• Douglas XA-26F: Converted an A-26B to be used as a test bed for the GE J31 jet engine.3,5 Had Pratt & Whitney R-2800-83 engines.5 Used four blade propeller.5
  • Douglas A-26:
  • Douglas A-26A: Night fighter with a radar set and 4: 20 mm cannons in a ventral pack.1
  • Douglas A-26B: Had ten 12.7 mm machine guns in under wing and under fuselage packs.1 Delivered to United States Air Force in November 1944.2,3 Had a solid nose.3 Top turret was fixed forward to be used against ground targets.3
  • Douglas A-26C: Bomber version.1,3,4 Only two 12.7 mm machine guns in nose.2 Transparent bombardier station.2,3 Most saw action in the Pacific.2 A few had bombing radar installed.3 Sometimes were used as lead ships in bombing formations.3
  • Douglas A-26D: Solid nose.5 To replace the A-26B.5 Model cancelled at end of war.5
  • Douglas A-26E: Glass nose.5 To replace the A-26C.5 Model cancelled at end of war.5
  • Douglas A-26F: Had four blade propeller.5 J31 turbo jet to boost speed.5 Was found to be not sufficient and was cancelled.5
  • Douglas A-26G: Solid nose.5 Not ordered.5
  • Douglas A-26H: Glass nose.5 More powerful engine.5 Revised canopy.5 Not ordered.5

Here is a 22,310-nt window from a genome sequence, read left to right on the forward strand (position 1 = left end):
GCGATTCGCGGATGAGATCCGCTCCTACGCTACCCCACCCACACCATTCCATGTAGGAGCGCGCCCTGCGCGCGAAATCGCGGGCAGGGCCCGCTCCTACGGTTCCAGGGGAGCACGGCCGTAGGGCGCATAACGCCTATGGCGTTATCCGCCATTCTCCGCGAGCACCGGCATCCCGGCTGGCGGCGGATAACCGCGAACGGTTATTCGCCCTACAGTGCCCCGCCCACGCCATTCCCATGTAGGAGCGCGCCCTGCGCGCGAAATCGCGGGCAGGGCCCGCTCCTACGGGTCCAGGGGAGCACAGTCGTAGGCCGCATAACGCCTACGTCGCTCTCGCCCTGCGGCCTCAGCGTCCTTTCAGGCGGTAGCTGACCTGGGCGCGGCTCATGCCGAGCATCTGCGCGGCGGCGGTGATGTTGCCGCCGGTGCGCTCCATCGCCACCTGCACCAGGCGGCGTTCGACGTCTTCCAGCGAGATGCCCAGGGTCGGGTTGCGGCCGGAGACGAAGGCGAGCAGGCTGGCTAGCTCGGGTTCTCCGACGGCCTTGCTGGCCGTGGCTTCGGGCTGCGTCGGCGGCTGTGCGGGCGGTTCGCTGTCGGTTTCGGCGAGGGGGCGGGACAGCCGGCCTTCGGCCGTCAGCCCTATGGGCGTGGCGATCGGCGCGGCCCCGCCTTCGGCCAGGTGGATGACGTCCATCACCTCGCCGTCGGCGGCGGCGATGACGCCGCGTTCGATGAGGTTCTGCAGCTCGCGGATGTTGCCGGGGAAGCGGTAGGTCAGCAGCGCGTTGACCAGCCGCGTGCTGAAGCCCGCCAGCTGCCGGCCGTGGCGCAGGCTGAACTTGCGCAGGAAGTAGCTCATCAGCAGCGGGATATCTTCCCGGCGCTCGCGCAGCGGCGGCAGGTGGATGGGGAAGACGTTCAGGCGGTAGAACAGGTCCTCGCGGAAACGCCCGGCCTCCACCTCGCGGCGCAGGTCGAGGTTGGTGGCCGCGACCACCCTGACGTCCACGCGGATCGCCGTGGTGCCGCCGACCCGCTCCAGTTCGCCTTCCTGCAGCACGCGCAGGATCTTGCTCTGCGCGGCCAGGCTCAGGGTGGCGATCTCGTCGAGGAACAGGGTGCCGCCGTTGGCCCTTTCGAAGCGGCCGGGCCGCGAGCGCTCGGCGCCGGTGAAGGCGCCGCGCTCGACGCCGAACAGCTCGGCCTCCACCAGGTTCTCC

• Douglas RB-26C: 30 B-26Cs modified in late the late 1940s and used for reconnaissance.5


United States

In September 1943 the first A-26Bs were delivered.5

Used towards the end in World War II, but also used in the Korean and Vietnam conflicts.1,3,4

Sixty seven were lost in European operations and seven enemy planes were shot down by the A-26 Invaders.1

New Guinea

The first four A-26Bs used in combat were in New Guinea with the 13th Bombardment Squadron.1,5 Low-level sorties were unpopular.1

United Kingdom / Europe

Eighteen A-26s were received by the 553rd Bomb Squadron in Great Dunmow, England.1

The first mission of the A-26s was on November 9, 1944, with the 9th Air Froce.4

11,567 missions were flown and 18,054 tons / 18,344 tonnes bombs dropped.1,3

One aircraft was credited with a probable kill of a Me 262 jet fighter.1


There were three A-26 USAAF bomb groups that were used against the Japanese on Okinawa, Taiwan, and mainland Japan.1

88 A-26Cs were supplied to the United States Navy.2

Korean War

The A-26 was changed to the B-26 and was used in the Korean War with 60,096 sorties flown.2,4,5 There were 1,054 B-26s still available.5 Damage inflicted on the enemy was 38,500 vehicles, 3,700 railway cars, 406 train engines, and seven planes.5


B-26Bs and B-26Cs that were in Air National Guard units were used in Vietnam as night ground attackers.5 Additional models were used in counter-insurgency operations.5


The final B-26 (a staff transport) was retired in 1972.5


  Douglas A-26 Invader3
Type Attack bomber3
Crew 33
Engine (Type) 2: Pratt & Whitney R-2800-27/79 Double Wasp3
Cylinders Radial 183
HP 2,000 each3
Propeller blades 3 each3
Span 70'3
21.34 m3
Length 50' 9"3